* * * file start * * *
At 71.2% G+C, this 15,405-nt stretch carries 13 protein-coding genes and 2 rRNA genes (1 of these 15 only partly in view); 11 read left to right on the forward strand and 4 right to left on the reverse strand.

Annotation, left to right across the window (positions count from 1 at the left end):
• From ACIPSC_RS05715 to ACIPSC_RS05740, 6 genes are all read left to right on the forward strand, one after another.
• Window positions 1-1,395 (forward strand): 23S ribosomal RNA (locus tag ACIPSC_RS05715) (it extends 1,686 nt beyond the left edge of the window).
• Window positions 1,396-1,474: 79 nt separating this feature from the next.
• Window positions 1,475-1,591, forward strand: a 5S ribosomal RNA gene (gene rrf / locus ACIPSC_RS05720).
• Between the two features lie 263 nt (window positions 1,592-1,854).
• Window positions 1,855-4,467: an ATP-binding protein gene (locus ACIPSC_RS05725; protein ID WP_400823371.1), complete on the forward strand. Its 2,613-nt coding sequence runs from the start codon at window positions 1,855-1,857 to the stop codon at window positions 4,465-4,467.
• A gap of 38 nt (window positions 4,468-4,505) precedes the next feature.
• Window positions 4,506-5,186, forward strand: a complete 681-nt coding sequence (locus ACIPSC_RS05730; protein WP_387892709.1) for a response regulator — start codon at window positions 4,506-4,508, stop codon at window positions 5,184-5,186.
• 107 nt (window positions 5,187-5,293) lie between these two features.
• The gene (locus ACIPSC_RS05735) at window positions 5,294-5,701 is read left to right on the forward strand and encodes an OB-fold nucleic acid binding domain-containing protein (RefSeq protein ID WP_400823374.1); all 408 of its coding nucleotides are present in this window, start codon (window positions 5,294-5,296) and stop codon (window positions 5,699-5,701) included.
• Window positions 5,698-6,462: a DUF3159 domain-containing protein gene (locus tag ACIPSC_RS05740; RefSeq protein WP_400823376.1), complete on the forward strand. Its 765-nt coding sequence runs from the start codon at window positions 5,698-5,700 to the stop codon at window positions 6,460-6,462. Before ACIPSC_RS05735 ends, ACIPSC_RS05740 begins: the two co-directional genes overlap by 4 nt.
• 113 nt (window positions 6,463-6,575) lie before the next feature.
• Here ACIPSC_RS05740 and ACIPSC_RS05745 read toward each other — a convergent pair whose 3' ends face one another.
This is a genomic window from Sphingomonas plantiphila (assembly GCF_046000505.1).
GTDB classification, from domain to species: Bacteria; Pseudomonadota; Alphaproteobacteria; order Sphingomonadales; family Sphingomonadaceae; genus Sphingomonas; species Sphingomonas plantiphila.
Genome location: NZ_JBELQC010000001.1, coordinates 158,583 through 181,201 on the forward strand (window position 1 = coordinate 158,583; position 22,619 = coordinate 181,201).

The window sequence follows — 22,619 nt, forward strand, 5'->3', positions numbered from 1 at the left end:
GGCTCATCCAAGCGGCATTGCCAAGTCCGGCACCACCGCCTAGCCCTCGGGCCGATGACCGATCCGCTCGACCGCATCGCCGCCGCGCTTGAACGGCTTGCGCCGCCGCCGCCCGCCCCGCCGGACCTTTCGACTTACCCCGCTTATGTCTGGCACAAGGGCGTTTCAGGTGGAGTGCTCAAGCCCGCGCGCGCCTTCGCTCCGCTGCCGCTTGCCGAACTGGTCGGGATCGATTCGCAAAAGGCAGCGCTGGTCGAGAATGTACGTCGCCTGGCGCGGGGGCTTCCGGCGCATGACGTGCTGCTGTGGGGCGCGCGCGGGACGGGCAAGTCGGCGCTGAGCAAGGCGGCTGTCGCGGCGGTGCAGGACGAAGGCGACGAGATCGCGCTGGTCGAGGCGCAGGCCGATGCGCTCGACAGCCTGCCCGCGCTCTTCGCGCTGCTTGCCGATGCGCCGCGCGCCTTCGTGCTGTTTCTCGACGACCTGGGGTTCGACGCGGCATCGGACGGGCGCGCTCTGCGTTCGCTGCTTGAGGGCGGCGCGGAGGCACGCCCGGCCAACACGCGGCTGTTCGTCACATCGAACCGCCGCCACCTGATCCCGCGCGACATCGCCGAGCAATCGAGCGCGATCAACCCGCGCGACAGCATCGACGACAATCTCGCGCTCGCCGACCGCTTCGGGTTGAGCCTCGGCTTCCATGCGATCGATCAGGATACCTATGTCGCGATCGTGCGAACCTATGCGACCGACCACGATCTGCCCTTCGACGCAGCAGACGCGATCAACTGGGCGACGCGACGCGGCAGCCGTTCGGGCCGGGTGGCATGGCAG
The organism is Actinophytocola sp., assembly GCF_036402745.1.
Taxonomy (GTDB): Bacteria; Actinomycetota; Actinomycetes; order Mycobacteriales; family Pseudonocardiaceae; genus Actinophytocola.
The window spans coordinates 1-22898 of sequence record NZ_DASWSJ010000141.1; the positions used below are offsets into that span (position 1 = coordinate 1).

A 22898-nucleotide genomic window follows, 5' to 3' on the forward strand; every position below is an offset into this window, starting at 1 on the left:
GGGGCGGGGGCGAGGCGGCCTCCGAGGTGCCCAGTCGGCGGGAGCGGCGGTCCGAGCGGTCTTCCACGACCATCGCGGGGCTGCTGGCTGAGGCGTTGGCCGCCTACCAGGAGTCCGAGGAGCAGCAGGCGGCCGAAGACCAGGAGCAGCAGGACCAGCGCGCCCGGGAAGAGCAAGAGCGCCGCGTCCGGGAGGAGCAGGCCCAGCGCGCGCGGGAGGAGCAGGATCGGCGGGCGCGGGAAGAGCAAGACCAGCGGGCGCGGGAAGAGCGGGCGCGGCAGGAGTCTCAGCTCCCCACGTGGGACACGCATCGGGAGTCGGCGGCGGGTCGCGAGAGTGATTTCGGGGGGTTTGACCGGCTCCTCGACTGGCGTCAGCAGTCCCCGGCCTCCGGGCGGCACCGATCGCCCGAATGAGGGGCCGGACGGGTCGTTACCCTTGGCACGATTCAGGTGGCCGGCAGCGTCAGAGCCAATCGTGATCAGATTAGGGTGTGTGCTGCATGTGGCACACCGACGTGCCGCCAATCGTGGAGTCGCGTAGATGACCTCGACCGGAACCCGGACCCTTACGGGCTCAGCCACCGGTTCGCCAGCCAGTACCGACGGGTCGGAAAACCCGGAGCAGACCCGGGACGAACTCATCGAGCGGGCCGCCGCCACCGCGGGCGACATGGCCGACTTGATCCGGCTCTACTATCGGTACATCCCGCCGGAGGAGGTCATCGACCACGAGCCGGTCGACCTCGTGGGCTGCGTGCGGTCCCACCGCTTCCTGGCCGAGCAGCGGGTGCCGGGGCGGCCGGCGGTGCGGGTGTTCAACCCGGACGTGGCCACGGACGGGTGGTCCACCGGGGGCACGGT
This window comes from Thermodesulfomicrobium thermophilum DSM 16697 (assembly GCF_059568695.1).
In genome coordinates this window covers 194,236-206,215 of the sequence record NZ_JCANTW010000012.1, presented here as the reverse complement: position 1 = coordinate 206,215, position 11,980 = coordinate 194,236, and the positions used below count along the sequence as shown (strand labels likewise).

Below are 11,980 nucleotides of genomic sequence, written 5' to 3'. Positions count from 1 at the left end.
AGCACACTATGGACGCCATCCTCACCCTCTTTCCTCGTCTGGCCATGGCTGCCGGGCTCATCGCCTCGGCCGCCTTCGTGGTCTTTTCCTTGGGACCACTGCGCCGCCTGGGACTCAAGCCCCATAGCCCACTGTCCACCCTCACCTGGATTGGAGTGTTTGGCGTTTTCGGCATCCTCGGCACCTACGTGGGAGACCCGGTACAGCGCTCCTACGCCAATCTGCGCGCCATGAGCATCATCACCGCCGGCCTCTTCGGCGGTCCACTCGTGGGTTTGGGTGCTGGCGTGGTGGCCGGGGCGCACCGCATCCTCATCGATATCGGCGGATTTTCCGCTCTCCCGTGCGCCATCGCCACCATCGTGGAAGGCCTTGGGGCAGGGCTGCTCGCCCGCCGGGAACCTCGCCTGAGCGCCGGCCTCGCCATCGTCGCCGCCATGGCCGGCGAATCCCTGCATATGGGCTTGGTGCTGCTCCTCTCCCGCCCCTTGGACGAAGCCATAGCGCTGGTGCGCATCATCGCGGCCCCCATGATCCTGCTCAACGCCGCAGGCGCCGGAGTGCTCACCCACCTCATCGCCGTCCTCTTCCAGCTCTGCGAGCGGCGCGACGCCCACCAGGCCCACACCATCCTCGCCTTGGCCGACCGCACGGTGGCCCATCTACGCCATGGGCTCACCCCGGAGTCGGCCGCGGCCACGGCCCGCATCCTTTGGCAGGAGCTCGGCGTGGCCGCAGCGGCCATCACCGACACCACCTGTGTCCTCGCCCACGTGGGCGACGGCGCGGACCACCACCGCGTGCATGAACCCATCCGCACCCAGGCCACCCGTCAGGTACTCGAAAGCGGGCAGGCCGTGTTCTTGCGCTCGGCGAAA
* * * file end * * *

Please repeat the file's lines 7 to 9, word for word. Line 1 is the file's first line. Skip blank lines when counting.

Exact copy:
• Between the two features lie 263 nt (window positions 1,592-1,854).
• Window positions 1,855-4,467: an ATP-binding protein gene (locus ACIPSC_RS05725; protein ID WP_400823371.1), complete on the forward strand. Its 2,613-nt coding sequence runs from the start codon at window positions 1,855-1,857 to the stop codon at window positions 4,465-4,467.
• A gap of 38 nt (window positions 4,468-4,505) precedes the next feature.